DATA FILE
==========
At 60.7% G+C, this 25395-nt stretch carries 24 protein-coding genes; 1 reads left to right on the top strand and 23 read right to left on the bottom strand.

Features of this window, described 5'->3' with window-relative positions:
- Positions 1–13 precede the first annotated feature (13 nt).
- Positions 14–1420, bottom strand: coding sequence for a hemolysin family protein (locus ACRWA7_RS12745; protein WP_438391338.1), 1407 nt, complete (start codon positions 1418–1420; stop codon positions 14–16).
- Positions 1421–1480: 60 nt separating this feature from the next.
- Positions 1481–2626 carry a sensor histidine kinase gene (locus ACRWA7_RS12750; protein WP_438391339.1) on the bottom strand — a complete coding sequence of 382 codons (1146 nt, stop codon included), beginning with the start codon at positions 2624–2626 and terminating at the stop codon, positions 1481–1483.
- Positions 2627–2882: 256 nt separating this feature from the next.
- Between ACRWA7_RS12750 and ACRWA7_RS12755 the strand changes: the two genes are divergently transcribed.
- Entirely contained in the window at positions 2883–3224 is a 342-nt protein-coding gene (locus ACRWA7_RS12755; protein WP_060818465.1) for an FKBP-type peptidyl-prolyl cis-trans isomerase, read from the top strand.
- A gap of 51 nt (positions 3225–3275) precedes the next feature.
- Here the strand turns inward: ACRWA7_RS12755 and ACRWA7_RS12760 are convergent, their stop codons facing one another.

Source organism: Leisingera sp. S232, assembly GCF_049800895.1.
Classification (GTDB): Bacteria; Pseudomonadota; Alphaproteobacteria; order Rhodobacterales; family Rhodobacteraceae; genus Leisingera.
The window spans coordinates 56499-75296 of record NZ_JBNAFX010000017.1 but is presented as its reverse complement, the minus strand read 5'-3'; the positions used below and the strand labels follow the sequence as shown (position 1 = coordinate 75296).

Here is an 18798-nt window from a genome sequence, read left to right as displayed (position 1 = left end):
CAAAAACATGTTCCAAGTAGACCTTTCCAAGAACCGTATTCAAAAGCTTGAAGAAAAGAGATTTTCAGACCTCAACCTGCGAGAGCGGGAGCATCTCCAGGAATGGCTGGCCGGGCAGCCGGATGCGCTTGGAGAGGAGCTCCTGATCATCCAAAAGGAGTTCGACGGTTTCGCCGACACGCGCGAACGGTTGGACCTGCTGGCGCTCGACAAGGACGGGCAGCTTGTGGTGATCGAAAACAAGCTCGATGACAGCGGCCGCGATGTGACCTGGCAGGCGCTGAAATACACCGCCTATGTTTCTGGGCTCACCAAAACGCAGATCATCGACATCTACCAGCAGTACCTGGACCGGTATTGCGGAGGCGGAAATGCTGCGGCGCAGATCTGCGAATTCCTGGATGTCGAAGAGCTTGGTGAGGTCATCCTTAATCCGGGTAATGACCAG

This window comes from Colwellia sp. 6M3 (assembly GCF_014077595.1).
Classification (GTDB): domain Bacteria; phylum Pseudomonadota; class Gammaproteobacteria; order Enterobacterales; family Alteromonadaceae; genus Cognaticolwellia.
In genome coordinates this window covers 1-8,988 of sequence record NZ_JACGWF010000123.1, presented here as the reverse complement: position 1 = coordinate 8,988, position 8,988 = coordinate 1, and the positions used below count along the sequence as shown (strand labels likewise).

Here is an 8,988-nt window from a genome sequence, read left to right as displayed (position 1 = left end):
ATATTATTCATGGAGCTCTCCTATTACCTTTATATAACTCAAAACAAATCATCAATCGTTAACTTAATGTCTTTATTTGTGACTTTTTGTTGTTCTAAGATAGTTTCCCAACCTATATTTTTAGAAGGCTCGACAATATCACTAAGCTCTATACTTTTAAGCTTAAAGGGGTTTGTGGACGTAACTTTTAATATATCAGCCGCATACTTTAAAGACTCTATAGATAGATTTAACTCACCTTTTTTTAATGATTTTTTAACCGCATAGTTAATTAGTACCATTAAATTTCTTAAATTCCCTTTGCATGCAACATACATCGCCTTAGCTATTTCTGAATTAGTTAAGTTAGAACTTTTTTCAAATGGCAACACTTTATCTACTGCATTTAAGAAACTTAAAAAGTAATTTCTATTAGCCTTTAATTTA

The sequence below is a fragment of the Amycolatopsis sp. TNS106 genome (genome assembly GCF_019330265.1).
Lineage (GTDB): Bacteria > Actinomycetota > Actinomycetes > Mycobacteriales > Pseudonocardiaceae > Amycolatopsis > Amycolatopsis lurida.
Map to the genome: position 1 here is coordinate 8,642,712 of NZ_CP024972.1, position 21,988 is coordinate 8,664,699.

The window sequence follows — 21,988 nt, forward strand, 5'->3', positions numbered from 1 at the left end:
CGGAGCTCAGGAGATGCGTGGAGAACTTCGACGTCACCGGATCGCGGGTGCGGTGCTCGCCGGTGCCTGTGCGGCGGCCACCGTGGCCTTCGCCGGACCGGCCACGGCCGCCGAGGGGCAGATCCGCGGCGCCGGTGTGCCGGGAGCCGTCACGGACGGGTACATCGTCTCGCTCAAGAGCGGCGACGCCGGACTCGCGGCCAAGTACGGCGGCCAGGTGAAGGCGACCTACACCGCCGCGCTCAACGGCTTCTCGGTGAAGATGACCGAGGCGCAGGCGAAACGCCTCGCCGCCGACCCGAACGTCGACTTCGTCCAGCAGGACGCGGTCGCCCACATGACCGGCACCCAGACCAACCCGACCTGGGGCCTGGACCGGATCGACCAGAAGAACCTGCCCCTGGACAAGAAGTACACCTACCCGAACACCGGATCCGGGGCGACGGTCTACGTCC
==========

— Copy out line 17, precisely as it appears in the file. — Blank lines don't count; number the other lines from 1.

This window comes from Colwellia sp. 6M3 (assembly GCF_014077595.1).